Birthday: April 4, 1928 Black Celebrities Born on April 4
Quotes By Maya Angelou
Died At Age: 86
Sun Sign: Aries
Also Known As: Marguerite Annie Johnson
Born Country: United States
Born in: St. Louis, Missouri, United States
Famous as: Poet
Height: 6'0" (183 cm), 6'0" Females
Spouse/Ex-: Enistasious Tosh Angelos, Paul du Feu, Vusumzi Make
father: Bailey Johnson
mother: Vivian Baxter Johnson
siblings: Bailey Johnson Jr.
children: Guy Johnson
Died on: May 28, 2014
place of death: Winston-Salem, North Carolina, United States
U.S. State: Missouri, African-American From Missouri
education: George Washington High School, California Labor School
Humanitarian Work: Associated with ‘Martin Luther King, Jr. Memorial’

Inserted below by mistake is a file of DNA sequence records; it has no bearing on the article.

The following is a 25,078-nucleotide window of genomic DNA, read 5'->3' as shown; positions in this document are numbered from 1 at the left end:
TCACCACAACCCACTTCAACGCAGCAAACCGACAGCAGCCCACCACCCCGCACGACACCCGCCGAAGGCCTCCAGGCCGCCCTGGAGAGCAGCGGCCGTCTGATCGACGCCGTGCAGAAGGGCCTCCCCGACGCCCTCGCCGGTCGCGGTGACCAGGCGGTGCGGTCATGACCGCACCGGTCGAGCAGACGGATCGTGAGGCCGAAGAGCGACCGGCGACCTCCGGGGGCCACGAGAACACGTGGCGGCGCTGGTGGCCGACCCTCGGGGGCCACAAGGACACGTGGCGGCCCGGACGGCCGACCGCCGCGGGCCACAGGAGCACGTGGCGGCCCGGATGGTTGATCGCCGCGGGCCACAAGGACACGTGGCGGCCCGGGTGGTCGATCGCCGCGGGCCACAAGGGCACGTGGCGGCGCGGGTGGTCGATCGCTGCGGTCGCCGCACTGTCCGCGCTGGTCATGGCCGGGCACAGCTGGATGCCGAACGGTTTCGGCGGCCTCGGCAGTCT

Maya Angelou was an American poet, civil rights activist, and poet. She is known for publishing seven autobiographies that chronicle her childhood and teenage experiences. Maya faced a lot of domestic crises as a child. At the young age of eight, she was sexually abused by her mother's boyfriend. While growing up, she did not have a place to settle down and had to travel to many places along with her older brother. Despite having a difficult childhood and adolescence, she did not let her spirit to be broken. She started working as a cab driver, and then became a dancer and singer. Soon, she learnt several languages while on a tour to Europe, and showed keen interest in English literature. She befriended established African-American writers who motivated her to pursue writing as a career. Maya published her first autobiography 'I Know Why the Caged Bird Sings' at the age of 41. The book received favorable reviews and she gradually became an established writer. She also acted in musicals, tried her hand at directing movies, and even wrote and produced a documentary. She is also known for her feminist beliefs, as mentioned in her famous poem 'Phenomenal Woman.' Since she had campaigned for many charitable causes, her death was mourned by many famous people.